“Extract from a letter from an officer on board the Mediterranean squadron, to his friend in Washington, dated                               Mahon, Feb. 15, 1837.

     ‘Com. Elliott has received a pressing invitation from the Sultan, through Com. Porter, to visit Constantinople the ensuing summer.  A fine ship of the line, which has so long been promised and expected, would be a noble conveyance for us in an expedition like this.  But the fame of old Ironsides, with the General on her bows, will make up for a deficiency in metal or timber.  The Sultan, wishing to inspect the whole detail of a first rate man of war, will visit the Constitution on her arrival at Constantinople.  This was done by Ibrahim Pacha, while we were on the coast of Syria last summer.  On one occasion, His Highness was dining on board, and being a little in his cups, he made each of us fill, and with bumpers, all standing, he drank to the health of Gen. Jackson , at the same time facing his portrait.  At Alexandria, Mahomet Ali made us a similar visit; and I judge it was from their representations that the Sultan has been induced to invite us to Constantinople, that he may also pay us a visit..’—Globe.”  (Page 247.)

     “Governor Cass, the American Minister to France, we learn from the New York Times, will make an excursion this summer up the Mediterranean in the Constitution frigate, Com. Elliott.  He is to embark at Marseilles, with his family, about March 25th.  Constantinople will be visited, and we suppose also Alexandria, Athens, and the Barbary towns, with a view probably to adjust existing treaties, the visit of the Minister not being, we apprehend, one of mere pleasure.”       (Page 252.)

Number 18 (May 4, 1837)


“In Norfolk, on the 20th, ult., Lieut, John M. Berrien, U.S. navy [sic], to Miss Mary A. daughter of the late Capt. George Grice of Philadelphia.”   (Page 288.)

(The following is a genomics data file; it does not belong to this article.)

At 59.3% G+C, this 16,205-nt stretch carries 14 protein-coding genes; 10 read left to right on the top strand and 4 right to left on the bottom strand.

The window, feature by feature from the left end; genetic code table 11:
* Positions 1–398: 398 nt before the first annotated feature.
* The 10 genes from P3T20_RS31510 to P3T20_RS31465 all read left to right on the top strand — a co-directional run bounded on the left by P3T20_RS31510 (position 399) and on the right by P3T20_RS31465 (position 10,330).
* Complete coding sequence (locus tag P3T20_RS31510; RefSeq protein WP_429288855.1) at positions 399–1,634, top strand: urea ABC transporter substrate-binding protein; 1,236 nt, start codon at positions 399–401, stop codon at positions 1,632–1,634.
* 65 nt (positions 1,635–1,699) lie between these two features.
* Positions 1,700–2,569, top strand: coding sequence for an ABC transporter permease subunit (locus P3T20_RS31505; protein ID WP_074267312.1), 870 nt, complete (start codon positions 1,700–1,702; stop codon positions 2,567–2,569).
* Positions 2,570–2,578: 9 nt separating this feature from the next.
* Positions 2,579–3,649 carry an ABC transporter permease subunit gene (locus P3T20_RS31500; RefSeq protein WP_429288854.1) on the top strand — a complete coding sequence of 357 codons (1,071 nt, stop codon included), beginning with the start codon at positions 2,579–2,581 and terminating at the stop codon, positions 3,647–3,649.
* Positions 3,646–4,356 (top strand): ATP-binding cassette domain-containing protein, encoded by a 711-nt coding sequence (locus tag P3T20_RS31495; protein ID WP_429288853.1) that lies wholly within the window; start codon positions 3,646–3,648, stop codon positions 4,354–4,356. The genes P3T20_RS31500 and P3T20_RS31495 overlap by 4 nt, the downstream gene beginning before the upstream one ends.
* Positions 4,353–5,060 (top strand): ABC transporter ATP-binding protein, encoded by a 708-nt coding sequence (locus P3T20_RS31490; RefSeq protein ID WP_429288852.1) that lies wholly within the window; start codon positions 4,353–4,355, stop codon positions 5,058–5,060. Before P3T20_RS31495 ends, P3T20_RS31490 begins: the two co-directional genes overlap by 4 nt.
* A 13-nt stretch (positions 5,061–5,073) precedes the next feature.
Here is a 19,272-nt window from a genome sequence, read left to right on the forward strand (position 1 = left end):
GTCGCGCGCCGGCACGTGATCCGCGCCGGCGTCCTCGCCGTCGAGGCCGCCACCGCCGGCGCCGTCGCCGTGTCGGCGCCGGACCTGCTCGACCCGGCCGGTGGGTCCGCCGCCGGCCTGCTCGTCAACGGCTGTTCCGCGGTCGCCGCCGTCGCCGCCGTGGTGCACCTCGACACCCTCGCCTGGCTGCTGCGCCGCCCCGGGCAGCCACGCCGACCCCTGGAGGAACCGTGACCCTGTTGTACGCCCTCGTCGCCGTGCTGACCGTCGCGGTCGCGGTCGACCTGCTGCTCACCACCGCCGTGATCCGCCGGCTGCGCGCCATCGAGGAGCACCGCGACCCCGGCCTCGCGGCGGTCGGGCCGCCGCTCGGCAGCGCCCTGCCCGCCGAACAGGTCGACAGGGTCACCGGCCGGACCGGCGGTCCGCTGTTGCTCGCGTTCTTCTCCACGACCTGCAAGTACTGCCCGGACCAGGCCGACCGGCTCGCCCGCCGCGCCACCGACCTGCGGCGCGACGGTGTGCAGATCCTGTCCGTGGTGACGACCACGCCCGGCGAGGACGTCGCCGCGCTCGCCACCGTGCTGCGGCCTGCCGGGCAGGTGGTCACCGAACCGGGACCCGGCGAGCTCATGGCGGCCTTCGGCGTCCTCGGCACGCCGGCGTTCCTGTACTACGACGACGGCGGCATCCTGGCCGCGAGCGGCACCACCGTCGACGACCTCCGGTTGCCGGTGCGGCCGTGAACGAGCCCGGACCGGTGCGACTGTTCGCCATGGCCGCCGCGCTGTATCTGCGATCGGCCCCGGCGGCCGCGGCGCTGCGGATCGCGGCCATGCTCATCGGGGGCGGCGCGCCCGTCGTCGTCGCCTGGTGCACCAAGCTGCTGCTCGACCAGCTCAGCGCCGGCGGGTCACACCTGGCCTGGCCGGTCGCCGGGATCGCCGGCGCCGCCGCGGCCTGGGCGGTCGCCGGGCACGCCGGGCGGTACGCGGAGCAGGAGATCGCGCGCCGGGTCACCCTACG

Number 22 (June 1, 1837)


“In Philadelphia, on the 23d ult. Captain Daniel Turner of the United States Navy, to Catharine M. Bryan, daughter of the late Arthur Bryan, of Charleston, S.C.”   (Page 352.)

Number 23 (June 8, 1837)

“Frigate Constitution was at Marseilles latter part of April, awaiting the arrival of Hon. Lewis Cass from Paris.”     (Page 367.)

Number 24 (June 15, 1837)

“Gov. Cass, the American Minister, embarked at Marseilles for Constantinople, on the 1st May.”       (Page 377.)

“Constantinople, April 12,-- A  few days ago the Ports gave a firman to allow the American frigate United States, Com. Elliott, to come up from the Dardanelles.  She brings Com. Porter, the Charge d’Affaires, who has been absent the last twelve months, to recruit his health, and also Gov. Cass, the American minister to Paris, who will first pay a diplomatic visit to Athens.  Whether he will appear in an official character, or not, is more than I have heard.”  (Page 382.)

Volume V


Number 1 (July 6, 1837)

“The U. S. Mediterranean squadron.—The Frigate Constitution and Schooner Shark sailed from Port Mahon on the 23 of April, 1837, for the coast of France, there to take on board Gov. Cass and family, preparatory to a visit to the coast of Syria and Egypt.  Mr. Everett, Chaplain of the Constitution, died at Mahon on the 11th of April.”  (Page 13.)